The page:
Chemical Castration

A South Korean law allowing the use of ‘chemical castration’ will come into effect today after it was passed in parliament a year ago.  The procedure, which involves the administration of testosterone-suppressing hormones to reduce or inhibit libido and sexual activity, is often introduced in the hope of preventing rapists and sexual offenders from repeating their crimes. Impetus for this new form of punishment came after the South Korea was beset with waves of sexual assault cases in the years leading up to 2008.

Of course, the law is not without its detractors. From the Associated Press report a year ago:

Some critics of the procedure have argued that while it may stop sex crimes, it doesn’t necessarily prevent other violent crimes. Civil liberties advocates have also called the procedure barbaric, and some papers in South Korea raised ethical concerns […]

David Benjamin, a Ph.D who is a clinical pharmacologist and forensic toxicologist at the Massachusetts Mental Health Center in Boston, said hindering physically arousal may not deter mental arousal.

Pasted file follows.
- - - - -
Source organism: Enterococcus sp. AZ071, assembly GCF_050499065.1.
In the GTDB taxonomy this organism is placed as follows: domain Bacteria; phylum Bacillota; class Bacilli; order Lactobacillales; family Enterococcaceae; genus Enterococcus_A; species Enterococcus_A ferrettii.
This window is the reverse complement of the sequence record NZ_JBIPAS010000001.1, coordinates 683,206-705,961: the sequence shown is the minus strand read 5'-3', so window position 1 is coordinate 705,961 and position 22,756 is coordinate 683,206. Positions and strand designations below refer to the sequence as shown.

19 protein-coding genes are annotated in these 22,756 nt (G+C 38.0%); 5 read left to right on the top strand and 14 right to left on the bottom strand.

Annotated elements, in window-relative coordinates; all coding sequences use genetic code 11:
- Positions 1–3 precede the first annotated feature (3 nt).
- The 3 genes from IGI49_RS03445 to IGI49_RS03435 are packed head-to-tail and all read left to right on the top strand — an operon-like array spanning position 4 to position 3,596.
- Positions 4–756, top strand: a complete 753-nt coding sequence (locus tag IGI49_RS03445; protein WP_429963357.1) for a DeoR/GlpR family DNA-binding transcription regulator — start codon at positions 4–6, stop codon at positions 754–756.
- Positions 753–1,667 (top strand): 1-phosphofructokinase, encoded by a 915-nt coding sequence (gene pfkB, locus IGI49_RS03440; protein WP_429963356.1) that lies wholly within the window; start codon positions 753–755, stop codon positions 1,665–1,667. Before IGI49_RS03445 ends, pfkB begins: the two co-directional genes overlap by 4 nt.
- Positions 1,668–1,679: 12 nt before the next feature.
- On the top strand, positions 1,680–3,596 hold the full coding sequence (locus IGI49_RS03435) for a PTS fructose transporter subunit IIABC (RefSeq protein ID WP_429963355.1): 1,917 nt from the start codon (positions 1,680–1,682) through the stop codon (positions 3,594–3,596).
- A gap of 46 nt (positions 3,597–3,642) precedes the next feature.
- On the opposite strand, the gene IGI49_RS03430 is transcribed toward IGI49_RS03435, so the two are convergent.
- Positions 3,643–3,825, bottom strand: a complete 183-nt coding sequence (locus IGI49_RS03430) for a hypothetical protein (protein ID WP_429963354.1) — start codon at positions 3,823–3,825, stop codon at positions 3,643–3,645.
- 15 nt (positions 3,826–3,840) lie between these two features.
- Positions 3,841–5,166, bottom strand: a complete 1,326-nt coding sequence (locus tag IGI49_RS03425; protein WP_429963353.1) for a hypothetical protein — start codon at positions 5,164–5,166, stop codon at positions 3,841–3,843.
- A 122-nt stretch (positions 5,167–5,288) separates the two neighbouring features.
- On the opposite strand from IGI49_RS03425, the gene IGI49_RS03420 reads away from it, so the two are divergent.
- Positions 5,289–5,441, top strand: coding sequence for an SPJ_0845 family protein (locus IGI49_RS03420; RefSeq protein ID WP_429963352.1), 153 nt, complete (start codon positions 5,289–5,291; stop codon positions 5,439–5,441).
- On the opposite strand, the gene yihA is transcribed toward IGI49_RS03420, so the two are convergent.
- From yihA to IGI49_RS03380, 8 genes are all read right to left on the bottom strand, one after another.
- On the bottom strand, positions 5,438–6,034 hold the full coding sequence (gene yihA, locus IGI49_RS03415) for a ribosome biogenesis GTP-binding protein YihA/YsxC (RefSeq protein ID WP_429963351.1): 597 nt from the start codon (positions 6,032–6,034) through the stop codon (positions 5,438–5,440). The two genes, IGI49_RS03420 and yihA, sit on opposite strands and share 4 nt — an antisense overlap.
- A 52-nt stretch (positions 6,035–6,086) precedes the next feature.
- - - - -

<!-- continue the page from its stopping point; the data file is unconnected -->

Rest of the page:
“Arousal is in the brain,” he said. “It transfers to a bodily function when you become aroused, but I don’t know whether there has been enough scientific research to prove that hindering a bodily function can keep you from being aroused.”

Here’s a balanced entry discussing the benefits and disadvantages of the implementing the procedure of sexual offenders but ultimately recommending it as a better alternative than a prison sentence with little effective rehabilitation.

What are your own takes regarding the procedure? Will it be an effective solution to prevent repeated sexual offences or will it backfire? Does it violate any moral or ethical concern? 


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